The term iteration has become common within American companies: To communicate several or many times, back and forth, between two or more parties, in which information is exchanged, decisions made, activities (action items or more called simply actions) agreed to.
Merriam-Webster online defines iteration as a procedure in which repetition of a sequence of operations yields results successively closer to a desired result.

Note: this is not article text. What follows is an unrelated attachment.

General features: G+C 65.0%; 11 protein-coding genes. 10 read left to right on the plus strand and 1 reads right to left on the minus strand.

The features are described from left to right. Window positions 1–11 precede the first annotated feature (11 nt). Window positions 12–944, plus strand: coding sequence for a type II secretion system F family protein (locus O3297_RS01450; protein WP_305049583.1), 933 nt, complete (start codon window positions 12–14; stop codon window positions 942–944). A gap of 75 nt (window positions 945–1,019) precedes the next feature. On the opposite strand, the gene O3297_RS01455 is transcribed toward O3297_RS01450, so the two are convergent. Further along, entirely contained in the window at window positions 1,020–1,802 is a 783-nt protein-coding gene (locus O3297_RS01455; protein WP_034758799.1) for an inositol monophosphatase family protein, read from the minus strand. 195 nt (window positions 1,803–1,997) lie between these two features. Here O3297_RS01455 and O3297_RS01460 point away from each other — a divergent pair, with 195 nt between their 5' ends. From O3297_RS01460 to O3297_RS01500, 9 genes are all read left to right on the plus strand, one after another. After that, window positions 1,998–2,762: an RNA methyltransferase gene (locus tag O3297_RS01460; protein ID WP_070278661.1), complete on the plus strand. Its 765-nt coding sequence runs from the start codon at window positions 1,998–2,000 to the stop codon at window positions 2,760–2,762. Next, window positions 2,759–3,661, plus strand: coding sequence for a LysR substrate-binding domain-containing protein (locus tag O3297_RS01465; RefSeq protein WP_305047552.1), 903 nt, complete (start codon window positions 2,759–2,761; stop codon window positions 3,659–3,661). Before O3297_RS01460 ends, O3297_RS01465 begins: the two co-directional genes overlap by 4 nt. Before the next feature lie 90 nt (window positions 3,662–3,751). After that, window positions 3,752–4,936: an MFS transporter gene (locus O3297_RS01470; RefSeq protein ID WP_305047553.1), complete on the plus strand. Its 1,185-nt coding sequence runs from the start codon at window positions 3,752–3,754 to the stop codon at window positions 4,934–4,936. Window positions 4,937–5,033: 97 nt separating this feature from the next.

Americans iterate, some intensely so. It allows them to maintain flexibility, to ensure information flow, to discriminate between what is important and unimportant, to reduce risk. Like any strength, however, it can be inflationary: Too much communication, too little action.
Instead of front-loading an agreement with in-depth discussion about the details, Americans iterate.